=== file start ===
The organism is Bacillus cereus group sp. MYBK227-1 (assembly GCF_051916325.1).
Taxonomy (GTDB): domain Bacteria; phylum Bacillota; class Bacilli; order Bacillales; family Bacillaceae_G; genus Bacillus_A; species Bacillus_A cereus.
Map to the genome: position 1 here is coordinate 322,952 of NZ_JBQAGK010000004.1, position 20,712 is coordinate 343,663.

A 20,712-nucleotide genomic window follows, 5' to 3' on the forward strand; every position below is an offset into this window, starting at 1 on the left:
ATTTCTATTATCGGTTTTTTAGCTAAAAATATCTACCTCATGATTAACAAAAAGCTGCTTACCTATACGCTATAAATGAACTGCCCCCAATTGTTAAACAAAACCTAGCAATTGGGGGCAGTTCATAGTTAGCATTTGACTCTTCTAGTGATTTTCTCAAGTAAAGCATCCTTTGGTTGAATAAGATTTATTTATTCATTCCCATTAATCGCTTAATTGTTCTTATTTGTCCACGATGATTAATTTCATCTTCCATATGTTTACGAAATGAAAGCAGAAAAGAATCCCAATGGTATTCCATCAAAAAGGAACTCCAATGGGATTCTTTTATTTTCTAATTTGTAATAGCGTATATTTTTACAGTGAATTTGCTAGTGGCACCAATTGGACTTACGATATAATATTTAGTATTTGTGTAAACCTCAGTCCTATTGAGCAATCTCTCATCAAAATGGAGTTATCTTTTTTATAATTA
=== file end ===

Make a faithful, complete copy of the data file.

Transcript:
The organism is Bacillus cereus group sp. MYBK227-1 (assembly GCF_051916325.1).
Taxonomy (GTDB): domain Bacteria; phylum Bacillota; class Bacilli; order Bacillales; family Bacillaceae_G; genus Bacillus_A; species Bacillus_A cereus.
Map to the genome: position 1 here is coordinate 322,952 of NZ_JBQAGK010000004.1, position 20,712 is coordinate 343,663.

A 20,712-nucleotide genomic window follows, 5' to 3' on the forward strand; every position below is an offset into this window, starting at 1 on the left:
ATTTCTATTATCGGTTTTTTAGCTAAAAATATCTACCTCATGATTAACAAAAAGCTGCTTACCTATACGCTATAAATGAACTGCCCCCAATTGTTAAACAAAACCTAGCAATTGGGGGCAGTTCATAGTTAGCATTTGACTCTTCTAGTGATTTTCTCAAGTAAAGCATCCTTTGGTTGAATAAGATTTATTTATTCATTCCCATTAATCGCTTAATTGTTCTTATTTGTCCACGATGATTAATTTCATCTTCCATATGTTTACGAAATGAAAGCAGAAAAGAATCCCAATGGTATTCCATCAAAAAGGAACTCCAATGGGATTCTTTTATTTTCTAATTTGTAATAGCGTATATTTTTACAGTGAATTTGCTAGTGGCACCAATTGGACTTACGATATAATATTTAGTATTTGTGTAAACCTCAGTCCTATTGAGCAATCTCTCATCAAAATGGAGTTATCTTTTTTATAATTA